The Undetectable Firearms Act, which makes it illegal in the United States to own a gun that cannot be registered by a metal detector, is set to expire on December 9th of this year. Since the announcement of Defense Distributed’s 3D printed Liberator handgun, some US legislators, like Congressperson Steve Israel, have been pushing to have the law extended. After a rise in mass shootings in the United States, including a recent tragedy at Los Angeles International Airport, Attorney General Eric Holder has made a statement announcing his support of the law’s reauthorization.
Holder explained, “This is an extremely serious problem. This is a very worrisome threat to law enforcement and to people who fly every day. We can’t have guns legally in circulation that are not detectable by metal detectors…I would think that this should enjoy broad, bipartisan support and could be done swiftly and quickly. That is what we will be pushing for.”
Among the supporters of a reinstatement of the act are senators Chuck Schumer of New York and Bill Nelson of Florida, with Senator Schumer arguing: “The expiration of this law, combined with advances in 3D printing, make what was once a hypothetical threat into a terrifying reality. We are actively exploring all options to pass legislation that will eliminate the problem.”
The current law makes it illegal to carry a firearm without a minimum of 3.7 ounces of metal components, ensuring that the gun will set off metal detectors. Though mass media outlets have emphasized the possibility that members of the drug trade will mass manufacture guns, Richard Marianos of the Bureau of Alcohol, Tobacco, Firearms and Explosives (ATF), points out that the law would be directed at lone assassins: “This is more for someone who wants to get into an area and perhaps be an assassin. Or they want to go to a courthouse and shoot a witness.”
Personally, I don’t see anything wrong with reauthorizing the law, but on comment boards and forums, some in the 3D printing community fear a future in which 3D printing itself is regulated, with one Hack-A-Day reader saying,
“…… OK gonna put on my tinfoil hat on here. Every time I see something like this, I can’t help but think its being pushed by a group that’s actually trying to stifle 3D printing. By intentionally appending as much legal/political red tape to 3D printing as they possibly can. Because I can guarantee for as much prime time news coverage I have seen on 3D printing (read: Zero). I can now almost be guaranteed to see some news piece about how all 3D printers are going to be used by gangs and drug dealers to print untraceable guns……”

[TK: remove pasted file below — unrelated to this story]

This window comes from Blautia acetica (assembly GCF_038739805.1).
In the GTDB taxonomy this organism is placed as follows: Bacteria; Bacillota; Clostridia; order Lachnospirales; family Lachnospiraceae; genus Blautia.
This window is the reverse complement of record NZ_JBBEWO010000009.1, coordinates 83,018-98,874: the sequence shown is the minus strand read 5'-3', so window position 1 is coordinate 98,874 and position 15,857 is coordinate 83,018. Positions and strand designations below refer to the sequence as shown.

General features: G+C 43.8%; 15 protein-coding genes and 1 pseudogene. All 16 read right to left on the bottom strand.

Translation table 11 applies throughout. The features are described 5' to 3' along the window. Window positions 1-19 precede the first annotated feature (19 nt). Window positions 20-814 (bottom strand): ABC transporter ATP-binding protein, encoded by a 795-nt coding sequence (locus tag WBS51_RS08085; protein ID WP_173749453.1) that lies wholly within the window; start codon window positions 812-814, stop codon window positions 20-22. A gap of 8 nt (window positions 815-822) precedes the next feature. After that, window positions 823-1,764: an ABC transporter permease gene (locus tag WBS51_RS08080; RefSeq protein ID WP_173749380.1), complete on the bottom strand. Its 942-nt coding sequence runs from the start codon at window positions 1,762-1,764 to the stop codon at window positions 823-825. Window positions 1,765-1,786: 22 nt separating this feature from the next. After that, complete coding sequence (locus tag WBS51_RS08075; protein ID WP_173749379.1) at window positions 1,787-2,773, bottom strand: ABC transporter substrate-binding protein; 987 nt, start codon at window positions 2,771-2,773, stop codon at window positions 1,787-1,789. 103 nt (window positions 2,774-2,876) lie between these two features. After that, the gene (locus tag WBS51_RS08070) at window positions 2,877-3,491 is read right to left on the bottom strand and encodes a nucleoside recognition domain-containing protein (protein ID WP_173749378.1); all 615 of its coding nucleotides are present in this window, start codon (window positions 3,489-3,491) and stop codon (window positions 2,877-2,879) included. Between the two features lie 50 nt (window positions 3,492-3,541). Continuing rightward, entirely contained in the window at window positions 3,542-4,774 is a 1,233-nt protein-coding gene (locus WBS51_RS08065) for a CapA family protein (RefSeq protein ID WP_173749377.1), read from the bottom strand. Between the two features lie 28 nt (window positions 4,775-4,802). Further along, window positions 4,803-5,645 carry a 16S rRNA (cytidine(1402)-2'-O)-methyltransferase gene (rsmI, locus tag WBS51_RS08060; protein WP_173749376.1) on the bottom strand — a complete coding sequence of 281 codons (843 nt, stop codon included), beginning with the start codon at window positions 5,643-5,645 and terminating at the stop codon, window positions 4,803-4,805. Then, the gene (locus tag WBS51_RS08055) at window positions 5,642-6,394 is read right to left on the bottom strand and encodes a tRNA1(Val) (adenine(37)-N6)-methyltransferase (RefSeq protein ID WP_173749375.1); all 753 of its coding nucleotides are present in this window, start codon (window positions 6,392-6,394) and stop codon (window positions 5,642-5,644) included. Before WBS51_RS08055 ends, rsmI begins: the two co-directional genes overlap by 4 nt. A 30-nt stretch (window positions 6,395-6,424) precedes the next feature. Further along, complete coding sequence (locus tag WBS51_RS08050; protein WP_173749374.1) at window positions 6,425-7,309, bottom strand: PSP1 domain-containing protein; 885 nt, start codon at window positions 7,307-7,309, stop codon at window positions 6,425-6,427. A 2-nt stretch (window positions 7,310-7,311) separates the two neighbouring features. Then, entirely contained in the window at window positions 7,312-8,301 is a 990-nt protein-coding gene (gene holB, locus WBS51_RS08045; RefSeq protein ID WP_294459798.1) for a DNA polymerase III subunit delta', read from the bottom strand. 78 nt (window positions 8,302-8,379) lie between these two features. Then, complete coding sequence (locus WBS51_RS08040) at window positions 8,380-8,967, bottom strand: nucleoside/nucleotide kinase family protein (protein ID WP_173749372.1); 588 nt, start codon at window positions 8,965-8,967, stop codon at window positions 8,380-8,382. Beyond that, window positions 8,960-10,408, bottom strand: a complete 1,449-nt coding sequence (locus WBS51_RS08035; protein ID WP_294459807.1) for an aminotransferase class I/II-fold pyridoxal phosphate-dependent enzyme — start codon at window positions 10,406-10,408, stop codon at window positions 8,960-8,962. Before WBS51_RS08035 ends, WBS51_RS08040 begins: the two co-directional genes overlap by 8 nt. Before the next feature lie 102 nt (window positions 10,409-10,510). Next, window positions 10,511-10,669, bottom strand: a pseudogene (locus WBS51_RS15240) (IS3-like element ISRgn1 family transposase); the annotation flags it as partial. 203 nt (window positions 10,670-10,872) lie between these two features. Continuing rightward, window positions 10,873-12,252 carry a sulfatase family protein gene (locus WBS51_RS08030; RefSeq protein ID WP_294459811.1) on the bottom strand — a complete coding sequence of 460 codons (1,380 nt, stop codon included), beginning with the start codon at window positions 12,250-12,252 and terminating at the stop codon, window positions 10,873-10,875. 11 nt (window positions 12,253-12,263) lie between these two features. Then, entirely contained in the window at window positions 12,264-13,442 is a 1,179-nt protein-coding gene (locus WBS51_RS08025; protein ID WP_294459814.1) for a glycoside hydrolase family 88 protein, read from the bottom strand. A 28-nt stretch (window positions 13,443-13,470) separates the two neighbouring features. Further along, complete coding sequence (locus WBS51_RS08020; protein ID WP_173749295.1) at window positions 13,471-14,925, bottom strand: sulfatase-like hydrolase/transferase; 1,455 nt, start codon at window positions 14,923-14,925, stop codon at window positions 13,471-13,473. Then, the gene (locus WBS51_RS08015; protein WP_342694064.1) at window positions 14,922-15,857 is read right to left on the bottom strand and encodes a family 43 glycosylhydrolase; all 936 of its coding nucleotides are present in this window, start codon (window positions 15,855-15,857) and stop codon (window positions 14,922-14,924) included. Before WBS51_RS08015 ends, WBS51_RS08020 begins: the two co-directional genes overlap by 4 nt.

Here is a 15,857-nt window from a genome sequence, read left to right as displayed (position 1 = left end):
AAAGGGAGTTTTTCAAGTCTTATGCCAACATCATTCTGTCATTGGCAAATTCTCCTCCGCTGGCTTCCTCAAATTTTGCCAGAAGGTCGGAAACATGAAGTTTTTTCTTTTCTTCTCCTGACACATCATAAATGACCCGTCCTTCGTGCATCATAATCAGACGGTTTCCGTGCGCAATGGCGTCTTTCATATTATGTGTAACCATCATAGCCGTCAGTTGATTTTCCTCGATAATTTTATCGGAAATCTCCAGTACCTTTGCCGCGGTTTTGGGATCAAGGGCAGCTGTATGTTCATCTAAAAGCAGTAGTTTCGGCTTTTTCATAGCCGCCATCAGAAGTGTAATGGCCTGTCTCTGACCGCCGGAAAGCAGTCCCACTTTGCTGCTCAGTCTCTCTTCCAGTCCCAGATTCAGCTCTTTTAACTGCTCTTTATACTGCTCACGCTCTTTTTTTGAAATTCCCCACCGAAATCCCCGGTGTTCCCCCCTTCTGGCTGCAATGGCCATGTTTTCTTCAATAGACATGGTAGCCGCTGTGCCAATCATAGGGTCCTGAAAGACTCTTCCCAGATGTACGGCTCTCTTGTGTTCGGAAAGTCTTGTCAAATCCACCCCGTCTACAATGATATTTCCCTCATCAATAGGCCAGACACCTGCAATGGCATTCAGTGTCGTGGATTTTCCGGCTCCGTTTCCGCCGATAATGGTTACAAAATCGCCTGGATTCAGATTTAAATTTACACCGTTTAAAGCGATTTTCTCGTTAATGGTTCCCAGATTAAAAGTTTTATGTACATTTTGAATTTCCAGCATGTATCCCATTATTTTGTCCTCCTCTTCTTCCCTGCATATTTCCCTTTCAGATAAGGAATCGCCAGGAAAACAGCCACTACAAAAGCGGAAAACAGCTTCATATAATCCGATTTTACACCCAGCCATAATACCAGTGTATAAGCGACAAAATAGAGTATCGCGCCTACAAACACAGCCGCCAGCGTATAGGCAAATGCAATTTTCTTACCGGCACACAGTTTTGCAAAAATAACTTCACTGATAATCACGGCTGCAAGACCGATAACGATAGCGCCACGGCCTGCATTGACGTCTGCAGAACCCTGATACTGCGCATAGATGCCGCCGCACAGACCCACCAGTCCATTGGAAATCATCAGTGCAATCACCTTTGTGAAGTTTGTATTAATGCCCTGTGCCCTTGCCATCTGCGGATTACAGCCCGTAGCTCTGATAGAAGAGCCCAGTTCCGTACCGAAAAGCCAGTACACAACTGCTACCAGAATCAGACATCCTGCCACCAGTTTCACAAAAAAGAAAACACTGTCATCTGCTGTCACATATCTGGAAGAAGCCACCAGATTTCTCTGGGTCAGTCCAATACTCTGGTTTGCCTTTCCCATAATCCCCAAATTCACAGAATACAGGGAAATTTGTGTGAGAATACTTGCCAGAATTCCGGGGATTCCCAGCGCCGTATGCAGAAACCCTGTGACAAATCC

It’s difficult for me to imagine many interest groups going after the technology itself, as the America Makes initiative already features large manufacturers, many of whom are already at the helm of US power.
In my mind, it might be a weak publicity stunt that portrays the Democratic party as though it’s pursuing gun legislation, without stepping on the toes of members of the NRA and those that manufacture more readily available (and more powerful) weapons responsible for the acts of mass violence that have occurred in the country over the past two years, including the AR-15 used by the LAX shooter. Or maybe, rather than enforcing stricter gun control laws, such as a universal background check law supported by an overwhelming majority of Americans, an extension of the Undetectable Firearms Act is all that the Democrats feel they can achieve in terms of gun control with a Republican controlled House of Representatives. Then again, I’m nowhere near Capitol Hill, so what do I know?
Source: Fox News